As simple as this film is, finding the energy and the mental will to continue moving forward really took a tremendous amount of effort and energy, not so much in terms of physically moving forward through production, but because as I continued to move forward, I continued to ask questions and discovering new ideas and thoughts about this world and Being and that the more I continued to work on this project, I could sense that I was getting closer and closer to an answer. If not the answer, then at least another level of enlightenment that would make sense to me. Through the course of this project, I shared what I was working on with others and their responses really challenged me to stake my claim logically and philosophically. Many people found the short film, while simple in it’s conception, to be rather dark which had a profound impact on their ideology of life and living as a whole. The very idea that maybe there really is nothing else outside of our known experience terrifies them, though through discussion and thinking; we’re all able to come to the idea that in the case that there is nothing after this life, the fact remains that we exist here and now and that we really must do all that we can to preserve ourselves, our world and if anything, really look at our priorities in terms of human progress. But why should we care about human progress if there’s no value or meaning to it all? What’s the point? There is a moment in the film where we’re put face to face with the abyss, in the absolute silence and darkness of the screen. We see nihilism, the darkness, for what it is. Empty, void of all life and meaning and containing no answers. Something that offers no values and doesn’t care either way.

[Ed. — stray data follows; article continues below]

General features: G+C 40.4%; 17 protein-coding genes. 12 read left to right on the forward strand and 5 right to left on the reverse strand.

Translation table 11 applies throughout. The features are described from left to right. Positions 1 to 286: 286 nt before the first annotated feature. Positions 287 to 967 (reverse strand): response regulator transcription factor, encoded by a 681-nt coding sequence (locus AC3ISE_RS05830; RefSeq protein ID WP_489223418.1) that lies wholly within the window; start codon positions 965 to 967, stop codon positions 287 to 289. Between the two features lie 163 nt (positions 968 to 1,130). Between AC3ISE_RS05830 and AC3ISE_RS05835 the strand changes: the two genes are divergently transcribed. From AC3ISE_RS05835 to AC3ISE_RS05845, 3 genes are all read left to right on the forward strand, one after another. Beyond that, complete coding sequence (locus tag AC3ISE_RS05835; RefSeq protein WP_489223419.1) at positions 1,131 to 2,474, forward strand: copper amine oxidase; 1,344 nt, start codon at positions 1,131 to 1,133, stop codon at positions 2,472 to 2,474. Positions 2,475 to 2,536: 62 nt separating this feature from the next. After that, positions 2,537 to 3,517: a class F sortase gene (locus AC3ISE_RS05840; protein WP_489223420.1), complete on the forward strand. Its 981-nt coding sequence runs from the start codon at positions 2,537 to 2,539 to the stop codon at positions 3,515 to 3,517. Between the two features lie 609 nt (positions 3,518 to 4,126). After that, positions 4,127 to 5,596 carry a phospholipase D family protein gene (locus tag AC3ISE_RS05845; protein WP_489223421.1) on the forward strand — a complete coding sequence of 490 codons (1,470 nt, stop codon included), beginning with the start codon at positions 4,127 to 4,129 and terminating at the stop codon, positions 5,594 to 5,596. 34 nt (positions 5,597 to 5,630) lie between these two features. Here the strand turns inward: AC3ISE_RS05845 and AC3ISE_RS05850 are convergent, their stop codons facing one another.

When I came face to face with that, it really got me thinking that no matter what, whether meaning and existence are valuable is up to us. What are we willing to put our Being towards? Are we going to try to point at something that we can actually and realistically contribute too, or are we going to point it towards worlds unknown because we hate what we have before us? In the beginning of the film, we see the explosion of life, the beginning of it all and the formation of the known universe. As we travel through the valley of spacetime, we see our own emergence in time and all that we’ve accomplished from the dawn of civilization to now and come to terms that we’re nothing more than just a blip on the timeline itself. That we still haven’t figured it all out and that we’re still striving. That even though we’ve gone through the ages of empires, and we fall time and time again, we rise like a phoenix to continue on striving to get it right until the moment we’ve decided to leave it all to our own technological arrogance. When we cease to care for each other and our world and instead opt to leave it rather than try to continue to strive to make it better. As we travel through the vacuum of space, in the darkness, we’re putting our hopes in ourselves to some degree, but irresponsibly so, until we come to the conclusion that maybe what we think we want isn’t exactly what we needed but it could be too late. The journey’s over. And because we misplaced our focus to somewhere other than the here and now, in each other, the emptiness of the void showed us what lies beyond.